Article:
The Supreme Court limits life sentences for juveniles, citing Houston Institute brief

On May 16, 2010, the Supreme Court ruled that juveniles who commit crimes in which no one is killed may not be sentenced to life in prison without the possibility of parole. Justice Anthony Kennedy ’61 wrote the opinion for a 6-3 Court, citing a brief submitted by the Charles Hamilton Houston Institute at HLS, the NAACP Legal Defense Fund and the National Association of Criminal Defense Lawyers.

Referring to that brief, Kennedy emphasized that “the features that distinguish juveniles from adults also put them at a significant disadvantage in criminal proceedings. Juveniles mistrust adults and have limited understandings of the criminal justice system and the roles of the institutional actors within it. They are less likely than adults to work effectively with their lawyers to aid in their defense.”

The case involved Terrance Graham, who in 2003, at age 16, participated in a restaurant robbery in Florida. Graham was sentenced to a year in jail and three years’ probation for that crime. The next year, he and two others committed a home invasion robbery. In 2005, a judge sentenced Graham to life for violating his probation.

Kennedy concluded that “[w]ith respect to life without parole for juvenile nonhomicide offenders, none of the goals of penal sanctions that have been recognized as legitimate—retribution, deterrence, incapacitation, and rehabilitation—provides an adequate justification.”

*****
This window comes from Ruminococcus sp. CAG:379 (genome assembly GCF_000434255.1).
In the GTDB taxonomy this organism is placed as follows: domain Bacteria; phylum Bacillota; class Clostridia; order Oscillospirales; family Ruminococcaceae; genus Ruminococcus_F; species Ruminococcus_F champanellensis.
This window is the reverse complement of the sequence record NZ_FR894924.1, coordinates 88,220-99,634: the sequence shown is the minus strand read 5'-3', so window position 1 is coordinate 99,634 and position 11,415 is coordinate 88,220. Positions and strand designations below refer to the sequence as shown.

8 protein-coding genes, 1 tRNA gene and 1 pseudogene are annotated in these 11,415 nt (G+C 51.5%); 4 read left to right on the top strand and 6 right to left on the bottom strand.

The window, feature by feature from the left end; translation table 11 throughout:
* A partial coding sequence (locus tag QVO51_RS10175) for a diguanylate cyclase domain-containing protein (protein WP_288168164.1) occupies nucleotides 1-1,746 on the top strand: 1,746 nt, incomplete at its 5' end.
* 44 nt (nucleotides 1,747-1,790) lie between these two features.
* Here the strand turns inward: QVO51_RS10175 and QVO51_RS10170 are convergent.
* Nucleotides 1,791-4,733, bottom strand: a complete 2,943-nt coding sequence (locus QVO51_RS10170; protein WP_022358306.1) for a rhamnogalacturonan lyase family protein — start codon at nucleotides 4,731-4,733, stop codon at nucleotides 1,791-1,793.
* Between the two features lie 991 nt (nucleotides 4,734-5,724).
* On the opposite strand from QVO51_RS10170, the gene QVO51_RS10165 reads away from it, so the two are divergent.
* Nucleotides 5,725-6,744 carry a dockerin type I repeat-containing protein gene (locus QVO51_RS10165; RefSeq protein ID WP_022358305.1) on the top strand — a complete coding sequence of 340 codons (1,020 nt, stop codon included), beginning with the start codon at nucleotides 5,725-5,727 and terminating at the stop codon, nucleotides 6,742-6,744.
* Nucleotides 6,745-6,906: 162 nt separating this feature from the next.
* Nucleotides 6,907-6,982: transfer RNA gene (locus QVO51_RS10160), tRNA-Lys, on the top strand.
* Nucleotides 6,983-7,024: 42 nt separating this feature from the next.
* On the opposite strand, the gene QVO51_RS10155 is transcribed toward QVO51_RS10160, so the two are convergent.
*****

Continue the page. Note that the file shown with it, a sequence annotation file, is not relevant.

Dissenting were Justices Clarence Thomas, Samuel Alito Jr. and Antonin Scalia ’60. Chief Justice John G. Roberts Jr. ’79 voted with the majority, saying that the inmate who brought the appeal had received a sentence so harsh that it violated the Constitution. But he endorsed only a case-by-case approach in deciding whether a life sentence was so disproportionate to the crime as to violate the Eighth Amendment.

According to the Charles Hamilton Houston Institute, before the ruling, 129 juveniles in America were serving life without the possibility of parole for non-homicide offenses. None of these children is expected to be immediately released; Kennedy noted that the Court’s decision did not necessarily mean that states needed to release juvenile offenders sentenced to life imprisonment, but rather that the Eighth Amendment requires States to “give defendants like Graham some meaningful opportunity to obtain release based on demonstrated maturity and rehabilitation.”

The Charles Hamilton Houston Institute for Race and Justice, directed by Professor Charles Ogletree Jr. ’78, regularly files both amicus and direct representation briefs on behalf of the indigent accused in state and federal courts across the country.